Rotator Cuff Repairs
Rotator cuff repairs, for any injury to the rotator cuff, will involve surgery.
The rotator cuff will not heal itself. That said, it is not always necessary to actually repair a torn rotator cuff tendon.
Cuff repairs, performed surgically, are often the last resort. The majority of rotator cuff tears are treated by a program of physical rehabilitation.
So just when is rotator cuff repair surgery required. There are a number of factors that would require surgery to be the first option
You can see from the limited list above that cuff repairs are much less common than rotator cuff tears. The age related entry is an interesting one to consider.
The vast majority of rotator cuff injuries occur in people over 40. The incidence of rotator cuff tears developing increases with age and a sedentary lifestyle.
Surgery v Exercise
So, if surgery is not the first option, what is? Not too difficult a question given the heading above. The vast majority of rotator cuff injuries are initially treated with a program of physical therapy and rehabilitation.
Even if surgery is performed it is not a one off cure all. Long term successful rotator cuff surgery recovery is dependant upon a number of factors.
One of the major factors relies upon the patient undertaking a period of physical therapy and rehabilitation. This is exactly the same program as if the injury had been treated without surgery.
In considering what action to take it is important to consider two key considerations. Namely, what the symptoms are and what a surgical intervention seeks to achieve.
In the case of a rotator cuff tear there are generally two significant symptoms i.e. pain and weakness. Often the pain will gradually wear off over a period of a few weeks / months. This leaves the weakness as the only significant symptom. This weakness is what is targeted by rehab exercise.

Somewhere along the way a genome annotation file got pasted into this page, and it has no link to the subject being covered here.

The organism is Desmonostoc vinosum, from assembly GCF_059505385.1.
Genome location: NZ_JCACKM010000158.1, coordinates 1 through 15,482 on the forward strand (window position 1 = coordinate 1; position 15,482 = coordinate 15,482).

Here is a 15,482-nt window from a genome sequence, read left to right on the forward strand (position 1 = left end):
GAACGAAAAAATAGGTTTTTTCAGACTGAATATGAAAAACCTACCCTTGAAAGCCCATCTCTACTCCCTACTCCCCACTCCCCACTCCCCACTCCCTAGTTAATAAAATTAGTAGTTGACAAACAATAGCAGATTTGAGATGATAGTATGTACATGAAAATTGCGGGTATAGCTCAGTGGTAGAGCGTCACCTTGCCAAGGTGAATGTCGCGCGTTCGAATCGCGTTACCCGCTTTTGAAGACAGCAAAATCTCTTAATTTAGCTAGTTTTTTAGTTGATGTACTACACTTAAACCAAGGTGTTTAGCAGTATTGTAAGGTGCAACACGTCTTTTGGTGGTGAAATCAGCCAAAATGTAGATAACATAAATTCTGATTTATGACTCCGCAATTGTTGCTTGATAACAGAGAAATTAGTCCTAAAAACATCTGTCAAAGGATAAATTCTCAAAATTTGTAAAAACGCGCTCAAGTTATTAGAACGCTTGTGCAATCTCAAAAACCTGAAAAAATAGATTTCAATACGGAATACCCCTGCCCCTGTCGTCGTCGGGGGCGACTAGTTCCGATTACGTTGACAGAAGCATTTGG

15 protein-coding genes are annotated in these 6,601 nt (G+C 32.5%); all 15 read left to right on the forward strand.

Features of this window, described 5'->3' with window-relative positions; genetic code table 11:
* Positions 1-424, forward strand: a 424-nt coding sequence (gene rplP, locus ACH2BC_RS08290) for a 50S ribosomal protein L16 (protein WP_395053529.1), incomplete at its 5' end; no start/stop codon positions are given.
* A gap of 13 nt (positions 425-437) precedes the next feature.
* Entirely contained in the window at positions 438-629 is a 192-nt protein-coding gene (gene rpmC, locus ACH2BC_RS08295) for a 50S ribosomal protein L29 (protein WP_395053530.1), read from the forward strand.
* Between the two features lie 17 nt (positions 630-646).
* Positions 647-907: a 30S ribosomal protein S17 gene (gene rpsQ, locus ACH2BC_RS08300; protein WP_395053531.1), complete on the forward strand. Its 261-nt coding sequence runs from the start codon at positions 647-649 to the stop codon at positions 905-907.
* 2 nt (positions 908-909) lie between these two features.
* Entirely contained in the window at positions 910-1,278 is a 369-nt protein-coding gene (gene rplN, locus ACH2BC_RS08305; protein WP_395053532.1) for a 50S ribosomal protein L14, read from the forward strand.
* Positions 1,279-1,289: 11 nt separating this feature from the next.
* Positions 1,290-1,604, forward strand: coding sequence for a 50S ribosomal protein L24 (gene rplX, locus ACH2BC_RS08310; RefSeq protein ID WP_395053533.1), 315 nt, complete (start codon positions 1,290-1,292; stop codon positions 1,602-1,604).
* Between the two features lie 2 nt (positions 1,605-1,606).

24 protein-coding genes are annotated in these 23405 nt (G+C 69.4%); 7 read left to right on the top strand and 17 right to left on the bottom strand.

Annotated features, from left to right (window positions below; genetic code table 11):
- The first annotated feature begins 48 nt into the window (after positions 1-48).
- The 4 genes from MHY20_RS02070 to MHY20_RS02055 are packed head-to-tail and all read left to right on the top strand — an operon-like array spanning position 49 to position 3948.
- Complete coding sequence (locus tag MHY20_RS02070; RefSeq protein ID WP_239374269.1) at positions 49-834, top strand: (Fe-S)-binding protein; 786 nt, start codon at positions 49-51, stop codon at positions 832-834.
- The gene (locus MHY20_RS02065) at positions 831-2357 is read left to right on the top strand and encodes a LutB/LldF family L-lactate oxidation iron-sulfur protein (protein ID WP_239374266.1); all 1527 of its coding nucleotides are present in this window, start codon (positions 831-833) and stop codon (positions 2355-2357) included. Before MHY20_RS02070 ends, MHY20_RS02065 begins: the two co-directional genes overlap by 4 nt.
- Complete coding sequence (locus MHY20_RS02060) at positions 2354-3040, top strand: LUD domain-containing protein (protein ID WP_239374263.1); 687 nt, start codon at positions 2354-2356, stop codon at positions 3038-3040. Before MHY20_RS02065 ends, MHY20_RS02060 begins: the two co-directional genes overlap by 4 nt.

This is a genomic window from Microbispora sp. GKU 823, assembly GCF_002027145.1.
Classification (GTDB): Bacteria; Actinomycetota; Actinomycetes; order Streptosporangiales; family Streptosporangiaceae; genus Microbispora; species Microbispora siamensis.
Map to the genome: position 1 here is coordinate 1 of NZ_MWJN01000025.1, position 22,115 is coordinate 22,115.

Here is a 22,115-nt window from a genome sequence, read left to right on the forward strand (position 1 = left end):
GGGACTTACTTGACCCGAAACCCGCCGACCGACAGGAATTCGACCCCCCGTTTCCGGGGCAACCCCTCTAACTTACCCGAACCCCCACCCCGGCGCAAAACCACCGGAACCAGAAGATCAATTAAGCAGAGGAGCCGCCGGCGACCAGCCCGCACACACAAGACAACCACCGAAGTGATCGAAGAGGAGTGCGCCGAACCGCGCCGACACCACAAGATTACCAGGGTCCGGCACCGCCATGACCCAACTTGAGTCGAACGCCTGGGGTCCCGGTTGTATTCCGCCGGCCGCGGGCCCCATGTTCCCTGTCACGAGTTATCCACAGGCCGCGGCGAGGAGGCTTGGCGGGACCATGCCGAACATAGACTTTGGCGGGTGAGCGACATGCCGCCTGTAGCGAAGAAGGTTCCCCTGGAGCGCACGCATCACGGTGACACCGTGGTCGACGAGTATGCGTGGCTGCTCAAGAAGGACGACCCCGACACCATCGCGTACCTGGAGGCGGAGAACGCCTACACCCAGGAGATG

If the rotator cuff can be strengthened through a dedicated exercise program there will be no need for surgery. It is possible that if approached correctly the rotator cuff can be exercised to the point that it is stronger than it was before the tear occurred. I am, without doubt, proof of this, should any be needed.
It has to borne in mind that the tear will not heal through exercise alone. Rotator cuff repairs are required for that to be achieved. Successful surgical cuff repairs are achieved in over 90% of cases. But, if symptoms can be treated successfully without the inherent risks involved with surgery, everyone benefits.
Rotator cuff repairs
The aim of rotator cuff repair surgery is to reattach the rotator cuff tendon to the bone from which it has torn free.
<- - - Torn Rotator Cuff Image
The picture above shows a rotator cuff tendon tear just as it is about to be repaired.
This is, quite obviously, an “open repair”. A large percentage of rotator cuff repairs are now performed arthroscopically.
This involves making only small incisions, known as portals, into which are inserted a camera and various surgical tools.
The torn tendon is reattached to the bone using sutures.
Small rivets or suture anchors are drilled into the upper arm bone. The suture anchors can be either metal or made from a material that dissolves over time. Either way they do not have to be removed after the surgery.
Once the suture anchors are in place the surgeon will stitch through the damaged tendon. As he pulls the stitches tighter the tear in the tendon is closed. The tendon is brought back into contact with the upper arm bone where it is held securely until it heals.
The majority of cuff repairs are performed on an outpatient basis. Often a local anaesthetic is used and can be administered in such a way as to increase pain relief in the hours after the surgery has ended. Make no mistake you will be glad of it as this is a painful procedure to come out of.
Rotator cuff surgery recovery
Rotator cuff surgery recovery is not a short term matter. Complete recovery can take up to six months. It will be determined by a number of factors
Immediately after surgery, the arm is immobilized to allow the tear to heal. The length of immobilization depends upon the severity of the tear. This will generally be a period of weeks.
As described above an exercise program will help regain motion and strength in the shoulder. This program begins with passive motion and advances to active and resistive exercises.
A majority of surgeons confirm that it is poor adherence to this program that has the most negative effect upon successful outcomes.
Complete recovery may take several months. A doctor’s advice should be followed with regards to returning to work and sports.
This is especially important if it requires significant shoulder use especially any overhead work. Often a temporary change of duties should be sought.
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